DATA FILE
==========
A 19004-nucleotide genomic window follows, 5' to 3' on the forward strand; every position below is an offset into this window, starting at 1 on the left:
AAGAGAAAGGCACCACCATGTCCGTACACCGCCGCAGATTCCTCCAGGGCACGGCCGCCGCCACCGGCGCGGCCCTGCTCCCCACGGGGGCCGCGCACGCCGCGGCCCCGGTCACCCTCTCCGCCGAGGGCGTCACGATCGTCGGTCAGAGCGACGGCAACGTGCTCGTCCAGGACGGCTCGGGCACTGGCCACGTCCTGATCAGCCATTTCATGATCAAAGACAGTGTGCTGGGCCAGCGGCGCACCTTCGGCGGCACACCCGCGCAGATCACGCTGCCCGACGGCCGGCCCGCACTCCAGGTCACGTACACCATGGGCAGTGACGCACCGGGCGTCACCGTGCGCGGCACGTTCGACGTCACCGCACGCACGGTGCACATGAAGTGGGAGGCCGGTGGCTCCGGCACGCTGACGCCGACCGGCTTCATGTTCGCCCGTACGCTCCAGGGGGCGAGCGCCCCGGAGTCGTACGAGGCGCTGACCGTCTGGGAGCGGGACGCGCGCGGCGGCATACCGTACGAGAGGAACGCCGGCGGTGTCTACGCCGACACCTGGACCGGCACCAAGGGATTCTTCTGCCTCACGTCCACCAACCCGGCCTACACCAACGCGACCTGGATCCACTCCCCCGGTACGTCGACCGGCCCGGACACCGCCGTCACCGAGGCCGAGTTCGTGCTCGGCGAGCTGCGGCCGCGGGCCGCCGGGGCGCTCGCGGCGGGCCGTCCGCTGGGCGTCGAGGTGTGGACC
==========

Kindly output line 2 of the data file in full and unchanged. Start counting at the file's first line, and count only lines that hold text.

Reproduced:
AAGAGAAAGGCACCACCATGTCCGTACACCGCCGCAGATTCCTCCAGGGCACGGCCGCCGCCACCGGCGCGGCCCTGCTCCCCACGGGGGCCGCGCACGCCGCGGCCCCGGTCACCCTCTCCGCCGAGGGCGTCACGATCGTCGGTCAGAGCGACGGCAACGTGCTCGTCCAGGACGGCTCGGGCACTGGCCACGTCCTGATCAGCCATTTCATGATCAAAGACAGTGTGCTGGGCCAGCGGCGCACCTTCGGCGGCACACCCGCGCAGATCACGCTGCCCGACGGCCGGCCCGCACTCCAGGTCACGTACACCATGGGCAGTGACGCACCGGGCGTCACCGTGCGCGGCACGTTCGACGTCACCGCACGCACGGTGCACATGAAGTGGGAGGCCGGTGGCTCCGGCACGCTGACGCCGACCGGCTTCATGTTCGCCCGTACGCTCCAGGGGGCGAGCGCCCCGGAGTCGTACGAGGCGCTGACCGTCTGGGAGCGGGACGCGCGCGGCGGCATACCGTACGAGAGGAACGCCGGCGGTGTCTACGCCGACACCTGGACCGGCACCAAGGGATTCTTCTGCCTCACGTCCACCAACCCGGCCTACACCAACGCGACCTGGATCCACTCCCCCGGTACGTCGACCGGCCCGGACACCGCCGTCACCGAGGCCGAGTTCGTGCTCGGCGAGCTGCGGCCGCGGGCCGCCGGGGCGCTCGCGGCGGGCCGTCCGCTGGGCGTCGAGGTGTGGACC